Per milligram of tissue, only the heart exceeds the kidney's abundance of mitochondria. Not surprisingly, renal mitochondria are most densely concentrated in the epithelium of the nephron, at sites where the chemical work of moving solutes against electrochemical gradients places large and constant demands for adenosine triphosphate. Derangements of renal epithelial mitochondria appear to be a hallmark for diverse forms of acute kidney injury (AKI). The pathogenesis of multiple-organ dysfunction syndrome in sepsis is complex, but a substantial body of experimental and observational human data supports the twin concepts that mitochondrial dysfunction contributes to impaired filtration and that recovery of mitochondrial structure and function is essential for recovery from sepsis-associated AKI. These insights have suggested novel methods to diagnose, stratify, prevent, or even treat this common and deadly complication of critical illness. This review will do the following: (1) describe the structure and functions of healthy mitochondria and how renal energy metabolism relates to solute transport; (2) provide an overview of the evidence linking mitochondrial pathology to renal disease; (3) summarize the mitochondrial lesions observed in septic AKI; (4) analyze the role of mitochondrial processes including fission/fusion, mitophagy, and biogenesis in the development of septic AKI and recovery from this disease; and (5) explore the potential for therapeutically targeting mitochondria to prevent or treat septic AKI.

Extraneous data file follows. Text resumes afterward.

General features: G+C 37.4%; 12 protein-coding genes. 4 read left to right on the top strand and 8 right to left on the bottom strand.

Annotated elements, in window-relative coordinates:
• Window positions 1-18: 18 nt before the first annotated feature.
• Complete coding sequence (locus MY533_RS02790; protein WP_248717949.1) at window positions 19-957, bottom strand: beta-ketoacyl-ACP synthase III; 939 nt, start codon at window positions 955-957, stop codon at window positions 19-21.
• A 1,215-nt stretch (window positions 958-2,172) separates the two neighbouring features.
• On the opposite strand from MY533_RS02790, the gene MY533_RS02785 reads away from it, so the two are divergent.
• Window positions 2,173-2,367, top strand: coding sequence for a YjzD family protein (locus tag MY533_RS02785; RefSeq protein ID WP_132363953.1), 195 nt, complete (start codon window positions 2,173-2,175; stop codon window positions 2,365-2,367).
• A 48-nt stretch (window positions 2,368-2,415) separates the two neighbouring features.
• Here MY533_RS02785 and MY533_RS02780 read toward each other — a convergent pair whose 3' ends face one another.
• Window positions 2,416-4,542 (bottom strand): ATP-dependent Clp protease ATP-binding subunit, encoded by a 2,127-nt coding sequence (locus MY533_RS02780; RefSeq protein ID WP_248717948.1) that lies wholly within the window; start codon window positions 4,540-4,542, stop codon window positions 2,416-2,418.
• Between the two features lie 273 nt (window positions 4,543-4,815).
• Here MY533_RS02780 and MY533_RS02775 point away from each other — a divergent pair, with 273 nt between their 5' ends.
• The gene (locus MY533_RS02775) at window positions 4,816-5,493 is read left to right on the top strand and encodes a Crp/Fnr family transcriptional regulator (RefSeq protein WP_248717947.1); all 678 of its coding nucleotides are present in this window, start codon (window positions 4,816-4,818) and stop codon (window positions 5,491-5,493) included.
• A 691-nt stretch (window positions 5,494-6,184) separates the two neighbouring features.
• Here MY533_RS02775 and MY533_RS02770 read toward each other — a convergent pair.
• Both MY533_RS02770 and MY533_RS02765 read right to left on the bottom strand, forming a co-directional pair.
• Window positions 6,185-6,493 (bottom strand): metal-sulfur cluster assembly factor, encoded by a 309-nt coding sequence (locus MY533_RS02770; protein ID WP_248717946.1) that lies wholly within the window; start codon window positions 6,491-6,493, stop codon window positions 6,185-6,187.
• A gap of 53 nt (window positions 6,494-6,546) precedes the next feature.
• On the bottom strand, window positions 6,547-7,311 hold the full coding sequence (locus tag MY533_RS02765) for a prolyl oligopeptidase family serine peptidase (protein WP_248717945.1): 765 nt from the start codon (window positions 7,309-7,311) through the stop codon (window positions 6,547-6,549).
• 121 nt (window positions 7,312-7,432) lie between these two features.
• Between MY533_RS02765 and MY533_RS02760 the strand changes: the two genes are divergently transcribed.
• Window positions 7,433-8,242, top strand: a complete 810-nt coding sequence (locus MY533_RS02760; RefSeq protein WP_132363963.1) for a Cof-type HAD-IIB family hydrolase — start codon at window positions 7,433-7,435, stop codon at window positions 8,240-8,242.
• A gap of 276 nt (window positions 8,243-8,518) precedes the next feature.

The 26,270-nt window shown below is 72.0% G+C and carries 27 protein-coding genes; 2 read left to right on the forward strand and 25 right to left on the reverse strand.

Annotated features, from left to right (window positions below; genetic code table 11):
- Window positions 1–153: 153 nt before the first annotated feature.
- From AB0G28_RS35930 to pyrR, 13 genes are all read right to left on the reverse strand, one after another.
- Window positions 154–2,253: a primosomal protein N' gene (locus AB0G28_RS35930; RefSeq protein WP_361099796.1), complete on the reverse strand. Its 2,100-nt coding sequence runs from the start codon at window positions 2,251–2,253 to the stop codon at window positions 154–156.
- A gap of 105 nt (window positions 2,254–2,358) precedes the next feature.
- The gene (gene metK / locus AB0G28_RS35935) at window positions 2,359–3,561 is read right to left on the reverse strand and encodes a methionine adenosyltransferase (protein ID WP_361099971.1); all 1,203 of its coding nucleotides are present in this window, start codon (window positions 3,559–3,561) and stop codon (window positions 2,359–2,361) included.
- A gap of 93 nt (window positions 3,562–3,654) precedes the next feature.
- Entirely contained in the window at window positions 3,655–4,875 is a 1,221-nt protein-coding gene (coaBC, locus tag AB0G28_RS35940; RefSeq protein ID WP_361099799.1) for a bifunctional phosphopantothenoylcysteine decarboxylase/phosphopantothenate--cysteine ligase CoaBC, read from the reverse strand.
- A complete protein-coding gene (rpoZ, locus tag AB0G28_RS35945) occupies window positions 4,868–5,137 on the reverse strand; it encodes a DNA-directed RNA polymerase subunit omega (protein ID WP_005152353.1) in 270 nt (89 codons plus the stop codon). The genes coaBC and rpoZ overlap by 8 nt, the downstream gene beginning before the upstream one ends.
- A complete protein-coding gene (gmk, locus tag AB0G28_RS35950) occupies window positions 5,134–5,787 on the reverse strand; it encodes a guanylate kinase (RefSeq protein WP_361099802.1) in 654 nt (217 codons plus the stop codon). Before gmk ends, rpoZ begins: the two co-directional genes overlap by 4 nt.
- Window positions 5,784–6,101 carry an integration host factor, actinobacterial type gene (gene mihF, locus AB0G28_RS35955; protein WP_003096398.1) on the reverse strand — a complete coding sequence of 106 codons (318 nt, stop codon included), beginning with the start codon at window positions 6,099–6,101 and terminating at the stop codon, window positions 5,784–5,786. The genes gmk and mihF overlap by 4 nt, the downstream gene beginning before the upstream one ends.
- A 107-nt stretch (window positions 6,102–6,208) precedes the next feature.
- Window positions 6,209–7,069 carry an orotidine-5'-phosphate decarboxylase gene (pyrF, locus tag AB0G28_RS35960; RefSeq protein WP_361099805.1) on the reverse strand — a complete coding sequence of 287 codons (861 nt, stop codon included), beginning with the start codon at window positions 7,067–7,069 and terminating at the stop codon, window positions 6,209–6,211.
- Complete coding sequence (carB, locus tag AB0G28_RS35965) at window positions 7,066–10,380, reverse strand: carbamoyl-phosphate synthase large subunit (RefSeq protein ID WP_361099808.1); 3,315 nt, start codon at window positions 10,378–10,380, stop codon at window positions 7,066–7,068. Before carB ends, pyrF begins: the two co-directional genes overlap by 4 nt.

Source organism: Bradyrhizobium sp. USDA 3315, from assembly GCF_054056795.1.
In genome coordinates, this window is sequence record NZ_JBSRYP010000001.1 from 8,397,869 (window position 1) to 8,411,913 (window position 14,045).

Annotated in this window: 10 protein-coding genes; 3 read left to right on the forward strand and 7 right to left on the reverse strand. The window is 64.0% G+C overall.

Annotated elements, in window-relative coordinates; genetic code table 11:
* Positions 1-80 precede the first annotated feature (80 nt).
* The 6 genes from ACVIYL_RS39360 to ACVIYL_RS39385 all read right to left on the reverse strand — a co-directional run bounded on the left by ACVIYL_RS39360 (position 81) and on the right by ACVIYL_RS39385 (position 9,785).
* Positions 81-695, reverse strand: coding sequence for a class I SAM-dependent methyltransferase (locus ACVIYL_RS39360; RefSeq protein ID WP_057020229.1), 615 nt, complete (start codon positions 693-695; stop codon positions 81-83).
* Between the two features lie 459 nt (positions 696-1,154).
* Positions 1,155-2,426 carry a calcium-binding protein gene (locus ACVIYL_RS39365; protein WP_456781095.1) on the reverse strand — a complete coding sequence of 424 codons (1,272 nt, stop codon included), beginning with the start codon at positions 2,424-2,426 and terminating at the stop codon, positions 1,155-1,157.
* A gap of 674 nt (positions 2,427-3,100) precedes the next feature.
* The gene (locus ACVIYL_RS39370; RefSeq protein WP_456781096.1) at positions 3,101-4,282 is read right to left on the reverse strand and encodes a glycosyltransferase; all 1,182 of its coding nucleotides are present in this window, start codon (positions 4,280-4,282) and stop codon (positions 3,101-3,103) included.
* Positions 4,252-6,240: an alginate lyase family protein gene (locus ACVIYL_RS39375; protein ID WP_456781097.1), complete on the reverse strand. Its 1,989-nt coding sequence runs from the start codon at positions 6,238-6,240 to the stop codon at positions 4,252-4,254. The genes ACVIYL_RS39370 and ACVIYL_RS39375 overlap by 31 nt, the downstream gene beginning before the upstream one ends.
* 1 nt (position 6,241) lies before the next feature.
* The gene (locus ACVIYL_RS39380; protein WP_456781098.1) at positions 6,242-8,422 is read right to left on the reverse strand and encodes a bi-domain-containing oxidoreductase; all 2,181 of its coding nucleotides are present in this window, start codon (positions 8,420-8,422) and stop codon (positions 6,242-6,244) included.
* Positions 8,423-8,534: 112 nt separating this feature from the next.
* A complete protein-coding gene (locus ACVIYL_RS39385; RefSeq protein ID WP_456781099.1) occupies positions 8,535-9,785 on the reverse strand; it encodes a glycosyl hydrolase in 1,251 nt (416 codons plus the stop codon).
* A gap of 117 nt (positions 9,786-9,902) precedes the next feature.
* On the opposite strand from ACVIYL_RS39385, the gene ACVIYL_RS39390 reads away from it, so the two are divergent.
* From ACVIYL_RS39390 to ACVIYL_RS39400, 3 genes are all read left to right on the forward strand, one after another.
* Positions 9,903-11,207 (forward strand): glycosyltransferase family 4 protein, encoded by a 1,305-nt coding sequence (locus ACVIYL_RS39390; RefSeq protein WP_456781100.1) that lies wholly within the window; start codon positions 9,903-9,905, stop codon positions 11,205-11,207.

- Kidney injury
ASJC Scopus subject areas